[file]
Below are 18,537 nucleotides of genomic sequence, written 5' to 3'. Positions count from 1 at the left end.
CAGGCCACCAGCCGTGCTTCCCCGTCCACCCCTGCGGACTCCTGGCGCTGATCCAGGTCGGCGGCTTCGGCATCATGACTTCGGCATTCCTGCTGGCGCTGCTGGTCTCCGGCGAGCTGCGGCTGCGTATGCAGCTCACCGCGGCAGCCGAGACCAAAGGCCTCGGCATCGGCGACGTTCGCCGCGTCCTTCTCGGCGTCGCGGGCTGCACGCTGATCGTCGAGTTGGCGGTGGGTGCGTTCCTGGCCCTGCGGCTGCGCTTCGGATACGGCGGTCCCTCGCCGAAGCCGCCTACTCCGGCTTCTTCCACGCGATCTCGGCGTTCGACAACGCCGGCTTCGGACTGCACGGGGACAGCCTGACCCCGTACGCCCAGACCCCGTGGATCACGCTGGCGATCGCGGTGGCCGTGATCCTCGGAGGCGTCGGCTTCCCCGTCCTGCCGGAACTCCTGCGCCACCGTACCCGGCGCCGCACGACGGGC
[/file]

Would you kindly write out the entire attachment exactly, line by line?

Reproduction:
Below are 18,537 nucleotides of genomic sequence, written 5' to 3'. Positions count from 1 at the left end.
CAGGCCACCAGCCGTGCTTCCCCGTCCACCCCTGCGGACTCCTGGCGCTGATCCAGGTCGGCGGCTTCGGCATCATGACTTCGGCATTCCTGCTGGCGCTGCTGGTCTCCGGCGAGCTGCGGCTGCGTATGCAGCTCACCGCGGCAGCCGAGACCAAAGGCCTCGGCATCGGCGACGTTCGCCGCGTCCTTCTCGGCGTCGCGGGCTGCACGCTGATCGTCGAGTTGGCGGTGGGTGCGTTCCTGGCCCTGCGGCTGCGCTTCGGATACGGCGGTCCCTCGCCGAAGCCGCCTACTCCGGCTTCTTCCACGCGATCTCGGCGTTCGACAACGCCGGCTTCGGACTGCACGGGGACAGCCTGACCCCGTACGCCCAGACCCCGTGGATCACGCTGGCGATCGCGGTGGCCGTGATCCTCGGAGGCGTCGGCTTCCCCGTCCTGCCGGAACTCCTGCGCCACCGTACCCGGCGCCGCACGACGGGC